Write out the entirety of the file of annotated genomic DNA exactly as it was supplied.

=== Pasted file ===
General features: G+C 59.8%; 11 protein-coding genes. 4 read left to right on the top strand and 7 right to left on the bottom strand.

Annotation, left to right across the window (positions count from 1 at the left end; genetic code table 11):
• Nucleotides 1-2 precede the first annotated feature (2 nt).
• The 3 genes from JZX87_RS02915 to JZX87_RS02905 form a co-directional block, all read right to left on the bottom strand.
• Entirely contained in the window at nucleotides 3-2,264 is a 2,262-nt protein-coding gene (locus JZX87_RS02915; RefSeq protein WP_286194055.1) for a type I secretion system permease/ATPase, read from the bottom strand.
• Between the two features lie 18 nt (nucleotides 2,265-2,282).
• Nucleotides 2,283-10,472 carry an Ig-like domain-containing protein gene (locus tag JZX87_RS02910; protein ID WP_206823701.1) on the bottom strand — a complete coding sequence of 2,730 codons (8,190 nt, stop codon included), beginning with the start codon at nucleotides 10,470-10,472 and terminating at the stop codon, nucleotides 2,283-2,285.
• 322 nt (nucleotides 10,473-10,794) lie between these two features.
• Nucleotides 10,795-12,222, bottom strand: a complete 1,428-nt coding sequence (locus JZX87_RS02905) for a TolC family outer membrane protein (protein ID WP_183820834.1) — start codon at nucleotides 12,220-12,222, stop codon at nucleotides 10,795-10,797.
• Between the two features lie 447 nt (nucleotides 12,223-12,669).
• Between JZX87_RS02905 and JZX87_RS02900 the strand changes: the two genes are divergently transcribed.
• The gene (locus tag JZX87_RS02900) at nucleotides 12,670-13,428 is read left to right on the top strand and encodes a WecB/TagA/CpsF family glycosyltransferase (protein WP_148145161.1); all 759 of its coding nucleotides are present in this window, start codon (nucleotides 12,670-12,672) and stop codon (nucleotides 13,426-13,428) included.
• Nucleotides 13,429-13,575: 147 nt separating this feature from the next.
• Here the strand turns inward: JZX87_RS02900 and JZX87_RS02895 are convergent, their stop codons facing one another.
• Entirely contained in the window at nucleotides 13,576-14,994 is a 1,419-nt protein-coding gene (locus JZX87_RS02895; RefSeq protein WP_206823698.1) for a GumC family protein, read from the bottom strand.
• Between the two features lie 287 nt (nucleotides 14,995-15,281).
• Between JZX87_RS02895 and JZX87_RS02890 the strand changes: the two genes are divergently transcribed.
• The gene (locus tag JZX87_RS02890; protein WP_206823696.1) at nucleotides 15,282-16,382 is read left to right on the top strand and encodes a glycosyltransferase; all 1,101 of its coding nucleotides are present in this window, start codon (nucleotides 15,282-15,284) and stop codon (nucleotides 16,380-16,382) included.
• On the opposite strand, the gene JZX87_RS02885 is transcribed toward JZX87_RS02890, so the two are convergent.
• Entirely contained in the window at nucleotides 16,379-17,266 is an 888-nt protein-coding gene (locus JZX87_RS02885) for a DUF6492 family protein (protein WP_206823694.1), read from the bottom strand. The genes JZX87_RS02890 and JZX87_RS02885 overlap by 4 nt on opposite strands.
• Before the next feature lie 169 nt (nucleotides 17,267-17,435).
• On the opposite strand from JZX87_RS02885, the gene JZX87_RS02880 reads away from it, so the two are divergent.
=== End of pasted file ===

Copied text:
General features: G+C 59.8%; 11 protein-coding genes. 4 read left to right on the top strand and 7 right to left on the bottom strand.

Annotation, left to right across the window (positions count from 1 at the left end; genetic code table 11):
• Nucleotides 1-2 precede the first annotated feature (2 nt).
• The 3 genes from JZX87_RS02915 to JZX87_RS02905 form a co-directional block, all read right to left on the bottom strand.
• Entirely contained in the window at nucleotides 3-2,264 is a 2,262-nt protein-coding gene (locus JZX87_RS02915; RefSeq protein WP_286194055.1) for a type I secretion system permease/ATPase, read from the bottom strand.
• Between the two features lie 18 nt (nucleotides 2,265-2,282).
• Nucleotides 2,283-10,472 carry an Ig-like domain-containing protein gene (locus tag JZX87_RS02910; protein ID WP_206823701.1) on the bottom strand — a complete coding sequence of 2,730 codons (8,190 nt, stop codon included), beginning with the start codon at nucleotides 10,470-10,472 and terminating at the stop codon, nucleotides 2,283-2,285.
• 322 nt (nucleotides 10,473-10,794) lie between these two features.
• Nucleotides 10,795-12,222, bottom strand: a complete 1,428-nt coding sequence (locus JZX87_RS02905) for a TolC family outer membrane protein (protein ID WP_183820834.1) — start codon at nucleotides 12,220-12,222, stop codon at nucleotides 10,795-10,797.
• Between the two features lie 447 nt (nucleotides 12,223-12,669).
• Between JZX87_RS02905 and JZX87_RS02900 the strand changes: the two genes are divergently transcribed.
• The gene (locus tag JZX87_RS02900) at nucleotides 12,670-13,428 is read left to right on the top strand and encodes a WecB/TagA/CpsF family glycosyltransferase (protein WP_148145161.1); all 759 of its coding nucleotides are present in this window, start codon (nucleotides 12,670-12,672) and stop codon (nucleotides 13,426-13,428) included.
• Nucleotides 13,429-13,575: 147 nt separating this feature from the next.
• Here the strand turns inward: JZX87_RS02900 and JZX87_RS02895 are convergent, their stop codons facing one another.
• Entirely contained in the window at nucleotides 13,576-14,994 is a 1,419-nt protein-coding gene (locus JZX87_RS02895; RefSeq protein WP_206823698.1) for a GumC family protein, read from the bottom strand.
• Between the two features lie 287 nt (nucleotides 14,995-15,281).
• Between JZX87_RS02895 and JZX87_RS02890 the strand changes: the two genes are divergently transcribed.
• The gene (locus tag JZX87_RS02890; protein WP_206823696.1) at nucleotides 15,282-16,382 is read left to right on the top strand and encodes a glycosyltransferase; all 1,101 of its coding nucleotides are present in this window, start codon (nucleotides 15,282-15,284) and stop codon (nucleotides 16,380-16,382) included.
• On the opposite strand, the gene JZX87_RS02885 is transcribed toward JZX87_RS02890, so the two are convergent.
• Entirely contained in the window at nucleotides 16,379-17,266 is an 888-nt protein-coding gene (locus JZX87_RS02885) for a DUF6492 family protein (protein WP_206823694.1), read from the bottom strand. The genes JZX87_RS02890 and JZX87_RS02885 overlap by 4 nt on opposite strands.
• Before the next feature lie 169 nt (nucleotides 17,267-17,435).
• On the opposite strand from JZX87_RS02885, the gene JZX87_RS02880 reads away from it, so the two are divergent.